Officer Meg Martinez parked out by the road and walked in through the corn.
“Evidence,” she’d told her colleagues when she left the station. Sanford, that pathetic idiot, had begged her not to dig anything up.
Withered corn husks crunched under Martinez’s feet. She bent to retrieve something shiny from the ground. The gold band bore an inscription: Joe & Marianne, 1958. Interesting. She dropped the ring into an evidence bag.
“Gotta get a picture,” somebody whispered, a few yards away. “My brother didn’t believe me.”
Martinez’s eyes narrowed. Kids. She started to head in their direction but tripped on something. Flies buzzed over the carcass of a white dog. Its bloody ribs lay exposed, and its back legs were missing.
The girl and boy looked about twelve. They stood in a patch of green beyond the cornstalks. The girl aimed a Polaroid camera at the ground. The boy’s hand shot out and plucked a leaf from a fern.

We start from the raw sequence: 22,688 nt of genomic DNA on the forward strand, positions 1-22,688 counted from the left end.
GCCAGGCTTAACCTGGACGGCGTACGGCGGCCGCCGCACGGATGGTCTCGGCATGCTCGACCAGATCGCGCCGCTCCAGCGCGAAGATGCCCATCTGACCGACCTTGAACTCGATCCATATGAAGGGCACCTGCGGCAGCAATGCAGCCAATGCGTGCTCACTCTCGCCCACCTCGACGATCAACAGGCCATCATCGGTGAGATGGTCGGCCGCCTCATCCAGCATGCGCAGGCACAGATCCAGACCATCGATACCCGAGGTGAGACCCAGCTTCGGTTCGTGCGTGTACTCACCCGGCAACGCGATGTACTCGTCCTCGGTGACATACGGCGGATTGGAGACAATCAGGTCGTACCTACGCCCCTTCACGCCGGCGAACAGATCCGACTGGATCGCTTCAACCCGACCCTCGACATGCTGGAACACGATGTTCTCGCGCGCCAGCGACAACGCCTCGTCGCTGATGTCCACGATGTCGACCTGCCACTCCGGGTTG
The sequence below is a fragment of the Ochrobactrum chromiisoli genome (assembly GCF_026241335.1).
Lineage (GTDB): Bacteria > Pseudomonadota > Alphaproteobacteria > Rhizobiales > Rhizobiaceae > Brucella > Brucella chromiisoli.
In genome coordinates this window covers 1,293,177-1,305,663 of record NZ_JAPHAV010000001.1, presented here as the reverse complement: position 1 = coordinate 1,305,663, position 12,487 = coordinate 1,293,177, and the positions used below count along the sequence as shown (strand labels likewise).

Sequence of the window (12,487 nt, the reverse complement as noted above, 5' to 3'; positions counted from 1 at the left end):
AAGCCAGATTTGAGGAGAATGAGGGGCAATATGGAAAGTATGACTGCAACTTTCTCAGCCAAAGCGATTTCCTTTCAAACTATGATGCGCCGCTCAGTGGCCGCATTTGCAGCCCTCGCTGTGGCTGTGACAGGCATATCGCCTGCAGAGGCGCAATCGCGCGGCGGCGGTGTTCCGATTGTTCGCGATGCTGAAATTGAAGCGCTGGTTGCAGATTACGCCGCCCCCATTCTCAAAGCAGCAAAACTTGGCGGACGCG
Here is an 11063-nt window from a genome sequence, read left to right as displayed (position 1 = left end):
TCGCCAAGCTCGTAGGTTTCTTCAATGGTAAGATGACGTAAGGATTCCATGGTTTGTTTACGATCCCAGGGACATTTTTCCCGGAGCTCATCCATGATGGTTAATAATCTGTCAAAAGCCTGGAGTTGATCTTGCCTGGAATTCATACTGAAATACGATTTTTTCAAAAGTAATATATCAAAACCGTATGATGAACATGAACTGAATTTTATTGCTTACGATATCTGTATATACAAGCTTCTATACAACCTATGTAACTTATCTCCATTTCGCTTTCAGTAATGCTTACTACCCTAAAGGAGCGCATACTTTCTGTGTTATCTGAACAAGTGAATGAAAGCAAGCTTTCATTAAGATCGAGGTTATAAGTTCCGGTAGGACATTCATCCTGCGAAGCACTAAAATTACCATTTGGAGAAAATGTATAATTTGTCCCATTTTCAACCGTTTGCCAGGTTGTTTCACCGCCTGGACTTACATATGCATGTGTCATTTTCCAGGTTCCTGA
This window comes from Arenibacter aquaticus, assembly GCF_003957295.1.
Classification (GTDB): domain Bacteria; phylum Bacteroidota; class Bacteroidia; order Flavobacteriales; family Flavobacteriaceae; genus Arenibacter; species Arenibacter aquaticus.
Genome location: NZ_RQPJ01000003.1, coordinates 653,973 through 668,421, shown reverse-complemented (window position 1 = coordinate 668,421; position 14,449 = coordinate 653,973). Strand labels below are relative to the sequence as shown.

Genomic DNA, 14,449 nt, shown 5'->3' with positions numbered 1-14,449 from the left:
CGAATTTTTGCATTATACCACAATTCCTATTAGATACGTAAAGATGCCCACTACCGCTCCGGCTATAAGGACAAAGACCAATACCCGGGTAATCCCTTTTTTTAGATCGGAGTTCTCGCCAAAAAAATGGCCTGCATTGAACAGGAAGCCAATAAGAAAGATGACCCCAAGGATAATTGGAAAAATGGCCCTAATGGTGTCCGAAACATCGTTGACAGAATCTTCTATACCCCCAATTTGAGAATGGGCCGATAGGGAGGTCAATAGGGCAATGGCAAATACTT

The earth beneath the fern twitched. A brown tentacle-like object thrust its way out of the ground. The appendage was brown and ridged, like a root, and its tip divided into three wiggling, muddy fingers. Behind it, the soil bulged upward, and a head appeared. Three yellow eyes blinked open.
The root-fingers snatched at the boy’s ankle. A few feet away, another appendage broke through the soil, then another.
“Holy shit!” shrieked the girl.
The kids ran, looking back over their shoulders. They collided with Martinez and screamed bloody murder. “Whoa there,” Martinez told them, palms up in a calming gesture. “Slow down. And tell me what the heck that thing is. Some sort of prank?”
Another head emerged. Humanoid figures clawed their way out of the ground—four now, five, with leaves for hair and skin like tree bark. They staggered toward Martinez, fixing lizardlike eyes on her face.
“Miller!” she shouted into her radio. “Send backup. And bring Sanford down here immediately!”